Turquoise Mining Process. Deep in the heart of Nevada - right in the middle of nowhere lies America& 39;s most famous gemstones. The process is harder and more labor intensive than what most people would imagine. Explosives and heavy equipment are used to remove the overburden while tracking veins and pockets of Turquoise but so rewarding when those ...
Turquoise usually forms close to the surface. Turquoise is mined either as a secondary mineral product from large, open-pit copper mining operations, or smaller, often family operated mines where turquoise is the primary mineral product. The main sources of turquoise world-wide are the Southwest United States, China, Tibet, and Nishapur, Persia.
Supergene alteration fractured the rock and converted some of the minerals in the rock to alunite, which freed aluminum and phosphate to combine with copper from oxidized copper sulfides to form turquoise. This process took place at a relatively shallow depth, and by 1965 the mines had & 34;bottomed& 34; at a depth averaging just 9 meters 30 ft below the surface.
Using backhoes or excavators, we dig out the host rock containing turquoise and run it over a screen to seperate the dirt and dust from the rock. The rock all goes into a cement mixer to begin the tumbling process. Depending on the mine, this can take minutes or hours to remove the coating on the turquoise so the stone can be seen.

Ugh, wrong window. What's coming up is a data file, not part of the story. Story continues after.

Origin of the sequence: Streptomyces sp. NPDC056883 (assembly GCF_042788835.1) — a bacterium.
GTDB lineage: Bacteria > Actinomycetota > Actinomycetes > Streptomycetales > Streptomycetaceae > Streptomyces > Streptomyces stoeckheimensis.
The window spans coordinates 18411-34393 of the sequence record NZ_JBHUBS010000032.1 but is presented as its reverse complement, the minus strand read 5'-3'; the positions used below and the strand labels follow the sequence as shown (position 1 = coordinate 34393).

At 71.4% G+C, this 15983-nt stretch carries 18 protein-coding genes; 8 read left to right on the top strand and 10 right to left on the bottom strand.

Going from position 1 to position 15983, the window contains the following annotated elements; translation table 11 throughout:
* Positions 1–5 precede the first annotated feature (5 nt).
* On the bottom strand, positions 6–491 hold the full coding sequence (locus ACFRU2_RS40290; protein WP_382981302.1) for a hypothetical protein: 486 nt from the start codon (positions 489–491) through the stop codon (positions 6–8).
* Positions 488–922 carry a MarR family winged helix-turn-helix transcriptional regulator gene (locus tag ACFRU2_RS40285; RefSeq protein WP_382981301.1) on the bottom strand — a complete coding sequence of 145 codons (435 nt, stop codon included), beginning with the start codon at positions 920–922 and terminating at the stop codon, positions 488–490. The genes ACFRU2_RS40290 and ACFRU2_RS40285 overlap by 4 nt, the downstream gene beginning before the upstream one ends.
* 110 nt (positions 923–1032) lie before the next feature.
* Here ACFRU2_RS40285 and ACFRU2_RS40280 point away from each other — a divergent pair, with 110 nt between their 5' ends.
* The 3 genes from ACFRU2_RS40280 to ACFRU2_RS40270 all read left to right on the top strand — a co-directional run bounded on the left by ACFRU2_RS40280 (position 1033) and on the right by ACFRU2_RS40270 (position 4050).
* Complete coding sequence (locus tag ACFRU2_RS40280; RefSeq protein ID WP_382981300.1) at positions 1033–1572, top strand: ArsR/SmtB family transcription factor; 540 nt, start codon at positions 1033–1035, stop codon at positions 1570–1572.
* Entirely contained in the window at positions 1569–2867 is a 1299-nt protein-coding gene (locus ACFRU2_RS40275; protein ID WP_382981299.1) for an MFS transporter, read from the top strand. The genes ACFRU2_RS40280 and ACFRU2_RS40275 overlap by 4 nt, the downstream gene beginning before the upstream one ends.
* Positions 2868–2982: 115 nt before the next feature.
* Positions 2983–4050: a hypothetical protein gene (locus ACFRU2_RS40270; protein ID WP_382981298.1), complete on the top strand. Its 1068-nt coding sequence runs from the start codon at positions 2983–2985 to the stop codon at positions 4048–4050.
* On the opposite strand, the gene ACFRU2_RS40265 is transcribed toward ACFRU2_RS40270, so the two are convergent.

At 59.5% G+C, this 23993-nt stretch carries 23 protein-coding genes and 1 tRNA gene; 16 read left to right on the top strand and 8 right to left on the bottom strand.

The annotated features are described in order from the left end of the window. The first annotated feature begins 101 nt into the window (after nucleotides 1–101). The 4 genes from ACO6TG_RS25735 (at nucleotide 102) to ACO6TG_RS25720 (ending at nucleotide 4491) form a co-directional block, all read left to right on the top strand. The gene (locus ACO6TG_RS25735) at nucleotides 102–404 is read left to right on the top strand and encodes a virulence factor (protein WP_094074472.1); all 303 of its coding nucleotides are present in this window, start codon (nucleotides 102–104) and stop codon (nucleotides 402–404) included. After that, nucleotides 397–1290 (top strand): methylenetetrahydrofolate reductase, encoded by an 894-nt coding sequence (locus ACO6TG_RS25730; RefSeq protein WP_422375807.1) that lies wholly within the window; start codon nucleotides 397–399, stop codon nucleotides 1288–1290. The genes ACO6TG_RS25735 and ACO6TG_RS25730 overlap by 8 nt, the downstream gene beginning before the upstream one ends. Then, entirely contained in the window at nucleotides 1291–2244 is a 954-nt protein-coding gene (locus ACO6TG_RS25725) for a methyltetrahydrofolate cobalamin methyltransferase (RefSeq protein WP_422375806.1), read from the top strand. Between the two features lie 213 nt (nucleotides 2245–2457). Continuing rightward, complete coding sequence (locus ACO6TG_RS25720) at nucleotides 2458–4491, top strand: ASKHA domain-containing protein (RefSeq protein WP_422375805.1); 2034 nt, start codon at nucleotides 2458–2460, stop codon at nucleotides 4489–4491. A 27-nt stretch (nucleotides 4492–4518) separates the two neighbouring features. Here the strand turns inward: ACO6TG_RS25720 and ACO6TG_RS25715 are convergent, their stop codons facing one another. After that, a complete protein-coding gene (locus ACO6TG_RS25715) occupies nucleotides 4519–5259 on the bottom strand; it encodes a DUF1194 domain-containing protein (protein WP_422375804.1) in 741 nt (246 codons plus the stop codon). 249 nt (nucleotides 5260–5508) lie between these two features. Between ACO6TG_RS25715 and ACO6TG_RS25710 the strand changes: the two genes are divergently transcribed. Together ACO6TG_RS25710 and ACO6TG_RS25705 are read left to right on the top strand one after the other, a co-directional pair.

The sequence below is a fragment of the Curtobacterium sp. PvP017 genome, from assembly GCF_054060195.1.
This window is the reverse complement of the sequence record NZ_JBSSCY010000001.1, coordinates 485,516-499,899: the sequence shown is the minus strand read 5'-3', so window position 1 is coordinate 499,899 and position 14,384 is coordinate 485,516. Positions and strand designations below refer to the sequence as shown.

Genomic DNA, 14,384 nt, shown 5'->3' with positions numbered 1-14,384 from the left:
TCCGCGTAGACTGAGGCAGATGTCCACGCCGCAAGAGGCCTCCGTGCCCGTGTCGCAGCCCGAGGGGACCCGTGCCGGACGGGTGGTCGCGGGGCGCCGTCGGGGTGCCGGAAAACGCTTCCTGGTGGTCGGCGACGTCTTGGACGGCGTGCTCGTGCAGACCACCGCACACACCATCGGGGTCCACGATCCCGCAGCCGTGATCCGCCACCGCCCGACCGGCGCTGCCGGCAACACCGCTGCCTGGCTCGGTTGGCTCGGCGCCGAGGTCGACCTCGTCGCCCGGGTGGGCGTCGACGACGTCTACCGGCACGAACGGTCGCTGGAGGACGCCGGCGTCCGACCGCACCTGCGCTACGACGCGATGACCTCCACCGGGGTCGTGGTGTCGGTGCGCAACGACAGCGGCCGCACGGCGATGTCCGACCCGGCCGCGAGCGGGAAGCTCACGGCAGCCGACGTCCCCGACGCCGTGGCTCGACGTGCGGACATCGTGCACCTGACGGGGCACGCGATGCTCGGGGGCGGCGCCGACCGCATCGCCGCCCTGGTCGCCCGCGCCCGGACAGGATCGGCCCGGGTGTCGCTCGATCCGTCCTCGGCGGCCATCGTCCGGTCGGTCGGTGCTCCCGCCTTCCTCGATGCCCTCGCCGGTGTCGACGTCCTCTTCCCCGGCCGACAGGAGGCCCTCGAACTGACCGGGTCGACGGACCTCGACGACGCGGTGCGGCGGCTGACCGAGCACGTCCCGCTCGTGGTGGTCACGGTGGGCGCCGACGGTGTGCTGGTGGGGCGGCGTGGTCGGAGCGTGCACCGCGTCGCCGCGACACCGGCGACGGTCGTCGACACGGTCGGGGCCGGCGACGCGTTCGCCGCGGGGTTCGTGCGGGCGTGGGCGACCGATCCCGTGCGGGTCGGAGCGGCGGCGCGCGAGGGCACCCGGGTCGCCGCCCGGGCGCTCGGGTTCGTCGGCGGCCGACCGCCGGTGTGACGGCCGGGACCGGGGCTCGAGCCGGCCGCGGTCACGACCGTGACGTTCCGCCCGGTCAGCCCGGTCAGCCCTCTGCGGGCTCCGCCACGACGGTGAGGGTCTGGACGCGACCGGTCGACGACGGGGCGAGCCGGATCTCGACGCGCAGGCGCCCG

The Turquoise Mining Process - ArticlesFactory com. STABILIZED TURQUOISE This means that the natural mineral has been altered to harden the stone usually by infusing polystyrene plastic resin into the pore spaces within the stone The stabilization process serves to lock in the color of the stone so it will not change.
How Turquoise is Mined One reason turquoise may have been so prevalent in early Pueblo art is the relative ease with which it can be found. Turquoise deposits can be found in surface rocks and can be separated from the host rock with hand tools. Many deposits lead to larger veins that run deeper underground and/or in mountainsides.
Most of the turquoise mined in the United States is a byproduct of copper production. The large open-pit copper mines excavate down through the shallow rock units where the turquoise is formed.
Kingman turquoise Mine stones are processed, sorted, graded and distributed by Marty Colbaugh’s 20 or so employees. Most turquoise is porous and must be processed for use in jewelry. About three percent of the stones pulled from the Kingman Turquoise Mine are naturally hard enough to be used unprocessed.